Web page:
Annuity and Life Insurance Scams Target Senior Citizens
Elderly investors are increasingly being taken advantage of by fraudulent salespeople selling annuities and life insurance policies. The Financial Industry Regulatory Authority (“FINRA”) has been educating seniors on how to best protect themselves against those looking to financially exploit them. Gerri Walsh, Senior Vice President of Investor Education at FINRA, says that asking the right questions is crucial. Important queries include whether the investments registered with the Securities and Exchange Commission (“SEC”) or a state regulator; whether there is a fee associated with the investment; and whether the investment can lose money, among others. If the salesperson’s answers do not ring true, and cannot be verified, that should raise an immediate red flag with the investor. Also, details regarding the investment should be provided to the investor in writing.
Walsh also points out that transparency about fees is very important. Investors should not only ask about commissions and fees paid to the person offering the investment opportunity, but also early withdrawal fees if the investor needs to withdraw money from the investment before a certain benchmark. In addition to asking questions of the salesperson, it is equally important for investors to ask themselves questions, such as whether they understand the product and whether they are withdrawing cash without seeing adequate documents. If the investor does not understand the product and is not being shown proper documentation, that may be a sign that the salesperson is trying to exploit the investor.
Walsh suggests conducting background research on the salesperson by utilizing FINRA’s BrokerCheck, which is a website tool that allows visitors to search for FINRA-registered brokers and brokerage firms, as well as their employment and registration history, and any disputes in which they have been involved. New regulations require financial advisors to include a link to BrokerCheck on their website. Investors can also confirm a salesperson’s registration with the insurance and securities regulators in their state.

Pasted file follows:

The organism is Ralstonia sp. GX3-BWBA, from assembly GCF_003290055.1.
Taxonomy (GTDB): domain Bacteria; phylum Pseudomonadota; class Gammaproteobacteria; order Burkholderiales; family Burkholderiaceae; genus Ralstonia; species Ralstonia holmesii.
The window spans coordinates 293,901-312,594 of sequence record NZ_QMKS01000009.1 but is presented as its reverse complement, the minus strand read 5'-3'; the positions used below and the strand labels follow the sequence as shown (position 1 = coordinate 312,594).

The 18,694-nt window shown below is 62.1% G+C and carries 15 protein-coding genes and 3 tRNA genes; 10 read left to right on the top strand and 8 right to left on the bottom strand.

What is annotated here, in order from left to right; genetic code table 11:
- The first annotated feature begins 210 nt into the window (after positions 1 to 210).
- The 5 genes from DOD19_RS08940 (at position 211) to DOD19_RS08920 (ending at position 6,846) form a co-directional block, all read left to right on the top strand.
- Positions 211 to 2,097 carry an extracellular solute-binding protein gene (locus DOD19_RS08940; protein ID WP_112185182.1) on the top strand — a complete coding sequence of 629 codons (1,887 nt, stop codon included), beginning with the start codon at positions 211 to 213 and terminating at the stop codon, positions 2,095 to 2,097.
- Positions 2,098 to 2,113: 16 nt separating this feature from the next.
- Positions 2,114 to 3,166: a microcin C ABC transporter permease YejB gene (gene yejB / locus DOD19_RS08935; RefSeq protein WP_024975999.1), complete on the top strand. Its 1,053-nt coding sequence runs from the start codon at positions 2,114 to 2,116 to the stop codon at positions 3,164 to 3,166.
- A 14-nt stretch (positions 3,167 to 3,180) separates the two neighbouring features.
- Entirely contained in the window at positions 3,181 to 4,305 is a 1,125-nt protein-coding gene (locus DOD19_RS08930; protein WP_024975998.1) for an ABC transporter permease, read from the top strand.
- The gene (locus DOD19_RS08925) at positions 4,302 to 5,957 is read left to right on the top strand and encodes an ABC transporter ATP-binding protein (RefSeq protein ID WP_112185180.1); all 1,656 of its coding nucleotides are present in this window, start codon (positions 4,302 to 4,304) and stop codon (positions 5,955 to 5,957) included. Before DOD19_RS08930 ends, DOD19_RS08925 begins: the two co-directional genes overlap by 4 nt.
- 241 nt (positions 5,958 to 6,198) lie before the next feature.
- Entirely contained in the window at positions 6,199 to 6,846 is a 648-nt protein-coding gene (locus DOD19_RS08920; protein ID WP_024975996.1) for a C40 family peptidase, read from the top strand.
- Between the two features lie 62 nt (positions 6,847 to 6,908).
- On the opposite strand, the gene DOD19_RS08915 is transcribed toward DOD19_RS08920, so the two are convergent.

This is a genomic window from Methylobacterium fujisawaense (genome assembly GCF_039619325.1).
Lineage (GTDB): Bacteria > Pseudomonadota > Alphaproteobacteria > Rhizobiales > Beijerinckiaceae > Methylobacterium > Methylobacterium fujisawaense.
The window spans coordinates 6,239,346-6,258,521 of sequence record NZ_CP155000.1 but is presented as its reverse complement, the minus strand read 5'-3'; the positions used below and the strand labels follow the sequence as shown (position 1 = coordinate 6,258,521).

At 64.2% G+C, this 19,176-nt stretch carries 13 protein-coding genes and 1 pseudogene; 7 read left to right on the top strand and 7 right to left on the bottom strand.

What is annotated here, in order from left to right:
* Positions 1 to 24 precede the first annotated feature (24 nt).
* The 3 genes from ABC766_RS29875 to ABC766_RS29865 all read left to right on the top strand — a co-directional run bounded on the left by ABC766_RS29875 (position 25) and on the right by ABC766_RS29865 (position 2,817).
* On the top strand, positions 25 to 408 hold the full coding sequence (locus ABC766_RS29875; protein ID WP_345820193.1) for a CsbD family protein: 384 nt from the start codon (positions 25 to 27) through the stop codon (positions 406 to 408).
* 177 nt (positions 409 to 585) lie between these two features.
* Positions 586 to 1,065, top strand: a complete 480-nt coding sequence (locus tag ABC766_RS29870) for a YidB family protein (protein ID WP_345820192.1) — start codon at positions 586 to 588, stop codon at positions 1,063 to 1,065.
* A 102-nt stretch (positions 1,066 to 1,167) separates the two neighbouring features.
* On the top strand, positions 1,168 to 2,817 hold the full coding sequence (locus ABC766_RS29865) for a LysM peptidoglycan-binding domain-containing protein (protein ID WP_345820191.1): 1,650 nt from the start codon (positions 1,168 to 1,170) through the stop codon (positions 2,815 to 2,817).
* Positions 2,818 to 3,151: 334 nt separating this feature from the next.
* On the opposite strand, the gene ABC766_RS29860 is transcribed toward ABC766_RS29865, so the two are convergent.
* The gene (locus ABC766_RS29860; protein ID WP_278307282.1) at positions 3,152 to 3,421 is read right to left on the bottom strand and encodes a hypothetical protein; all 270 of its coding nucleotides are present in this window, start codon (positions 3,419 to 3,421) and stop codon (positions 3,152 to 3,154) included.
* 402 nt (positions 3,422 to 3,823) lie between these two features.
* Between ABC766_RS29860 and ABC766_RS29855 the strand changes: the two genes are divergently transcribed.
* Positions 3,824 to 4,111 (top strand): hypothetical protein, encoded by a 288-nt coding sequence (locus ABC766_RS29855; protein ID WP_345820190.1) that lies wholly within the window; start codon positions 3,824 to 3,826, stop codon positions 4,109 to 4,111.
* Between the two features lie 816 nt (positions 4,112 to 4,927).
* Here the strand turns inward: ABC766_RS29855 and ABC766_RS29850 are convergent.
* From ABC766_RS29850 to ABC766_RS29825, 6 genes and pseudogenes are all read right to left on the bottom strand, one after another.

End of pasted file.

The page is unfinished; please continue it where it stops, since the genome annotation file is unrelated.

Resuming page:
Lastly, Walsh suggests knowing the techniques that fraudulent salespeople use in trying to coerce business from possible investors, including “dangling the prospect of risk-free wealth; providing something such as a ‘free’ meal or special offer that makes you want to reciprocate; and creating a false sense of urgency to ‘act now.’” Many advocates have urged Congress to allow financial investors to protect clients from elder fraud by having the ability to pause disbursements of funds if there is a reasonable belief that financial exploitation exists. More information can be found here.
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About Christine Goodrich
Christine E. Goodrich is a Senior Associate with Faruqi & Faruqi, LLP’s New York City office. Ms. Goodrich’s practice is focused in securities arbitration, litigation and regulation.